Elsie Scott Stuehmeyer has hand-sewn so many kilts that her most precise estimate is "Oh gosh, thousands. Thousands and thousands."
The Scotland native has stitched kilts for Prince William of Britain and former Utah Gov. Scott Matheson and through 19 workshops over 14 years, she has shared her technique with eager residents of Salt Lake City.
Although her recently completed workshop will be her last in Utah, Stuehmeyer's legacy will be draped across several hundred waistlines at the Utah Scottish Festival and Highland Games, which runs Friday and Saturday, June 7-8.
Chris McDonald, who first brought Stuehmeyer to Salt Lake City in 2000, said the world-renowned kiltmaker has had an undeniable influence on the local Scottish community.
"When I walk around the Highland Games I see so many of her past students who will point out the kilts on dancers, on pipers, and a lot of those people probably don't even realize that the knowledge to make that kilt came from Elsie Stuehmeyer," McDonald said. "Whether the Scottish community here realizes it or not, Elsie's had a big impact on them."
Stuehmeyer started making kilts in Glasgow, Scotland, serving as an apprentice from 1949 to 1954. She moved to America in 1973, and soon after, she held her first workshop in Coeur D'Alene, Idaho.
"A woman who was teaching highland dancing there asked me to do a workshop and I thought 'Are you crazy? No one's going to want to learn how to make kilts,' " Stuehmeyer said. "Well, that was the first one and it snowballed from there."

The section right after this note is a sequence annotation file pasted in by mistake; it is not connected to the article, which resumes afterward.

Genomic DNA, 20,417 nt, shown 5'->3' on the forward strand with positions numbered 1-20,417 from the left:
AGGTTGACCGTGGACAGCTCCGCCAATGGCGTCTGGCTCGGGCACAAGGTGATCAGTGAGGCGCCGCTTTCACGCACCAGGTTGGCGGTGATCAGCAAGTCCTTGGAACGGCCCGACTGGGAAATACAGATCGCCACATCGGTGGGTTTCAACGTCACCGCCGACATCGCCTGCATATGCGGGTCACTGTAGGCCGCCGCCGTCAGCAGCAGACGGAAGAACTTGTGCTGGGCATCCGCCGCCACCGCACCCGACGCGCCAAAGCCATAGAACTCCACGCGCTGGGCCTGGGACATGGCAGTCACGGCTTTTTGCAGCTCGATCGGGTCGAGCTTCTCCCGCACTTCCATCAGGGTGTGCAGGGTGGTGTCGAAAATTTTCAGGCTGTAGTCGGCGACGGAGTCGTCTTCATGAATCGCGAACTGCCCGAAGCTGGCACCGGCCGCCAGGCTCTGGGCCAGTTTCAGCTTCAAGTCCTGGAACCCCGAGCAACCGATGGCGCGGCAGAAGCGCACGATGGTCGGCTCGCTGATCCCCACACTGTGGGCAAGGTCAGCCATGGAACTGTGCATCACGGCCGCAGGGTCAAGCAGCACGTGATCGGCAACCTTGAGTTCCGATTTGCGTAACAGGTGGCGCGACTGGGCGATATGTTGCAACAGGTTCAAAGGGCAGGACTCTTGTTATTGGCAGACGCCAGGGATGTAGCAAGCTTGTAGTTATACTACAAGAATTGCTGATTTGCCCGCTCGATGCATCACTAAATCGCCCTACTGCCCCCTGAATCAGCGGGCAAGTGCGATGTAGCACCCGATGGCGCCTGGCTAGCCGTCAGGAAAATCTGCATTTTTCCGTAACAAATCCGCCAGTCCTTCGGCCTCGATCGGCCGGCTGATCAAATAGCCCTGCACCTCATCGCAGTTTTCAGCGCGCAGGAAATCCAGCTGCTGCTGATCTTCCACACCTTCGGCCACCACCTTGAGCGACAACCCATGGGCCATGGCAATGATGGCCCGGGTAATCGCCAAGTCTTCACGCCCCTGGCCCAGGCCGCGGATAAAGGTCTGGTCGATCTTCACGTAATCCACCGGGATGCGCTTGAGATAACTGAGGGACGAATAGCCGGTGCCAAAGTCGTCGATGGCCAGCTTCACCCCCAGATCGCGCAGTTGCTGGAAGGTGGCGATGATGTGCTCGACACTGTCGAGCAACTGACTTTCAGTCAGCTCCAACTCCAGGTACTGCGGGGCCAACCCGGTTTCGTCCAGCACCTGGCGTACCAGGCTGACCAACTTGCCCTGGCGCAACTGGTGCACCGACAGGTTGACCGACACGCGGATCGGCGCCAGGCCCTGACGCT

Soon, Stuehmeyer was touring the globe. She held roughly eight workshops per year, traveling everywhere from Alabama to Australia. But although she taught her craft all over the world, she always had a special connection with Salt Lake City.
"I love Salt Lake City. I just absolutely love it," she said. "It was the only place I'd agree to go twice in one year. New York City, Canada, Australia, Colorado those places I would only go once a year. But I love Utah."
Judging by the reactions of her students, the infatuation is mutual. Pam Wright, who took Stuehmeyer's class multiple times before starting her own kiltmaking business in Orem, described the workshop as "better than therapy."
"She's such a delightful lady," Wright said. "She's very peppy and she made learning how to make kilts fun, which isn't easy."
Stuehmeyer can attest to that. Her mother forced her to do an apprenticeship when she was 15, and she found the work miserable. Six decades later, she's thankful for her mother's decision.
"I never wanted to [make kilts] and I hated it while I was an apprentice," Stuehmeyer said. "But now I'm glad because I've made so many friends through the workshops and so many that I've taught have kept in touch throughout all these years. It's been amazing, absolutely amazing."
Along with the friendships, Stuehmeyer said that she continued to do the workshops to keep the heritage of hand-sewn kiltmaking alive. She said that most kilts now are machine-made, with less care and attention to detail given to each kilt.
Those who attend the festival in Lehi can see the kind of workmanship that Steuhmeyer puts into her kilts. Jaylene Macfarlane, a student of Stuehmeyer's, will display some of her own work, take orders for custom-made kilts and give several short presentations about the craft at a special booth.
"The way I teach my students, on the part of the kilt that runs from the right edge of the hip bone to the left along the small of the back, that part alone takes 3,000 stitches," Stuehmeyer said. "And it's all by hand. These days, with less and less kilts being made by hand, you don't have that workmanship anymore."
Highland dancers, pipe band music, Scottish food and athletic competitions are part of this annual event.
When • Friday, June 7, from 5 to 10 p.m.; Saturday, June 8, from 8 a.m. to 10 p.m.
Where • Thanksgiving Point, 3003 N. Thanksgiving Way, Lehi; 801-768-2300
Cost • $15 for both days; $10 for students 12-18, and seniors, 65 and older; children 11 and younger free; $8 for Saturday night concert only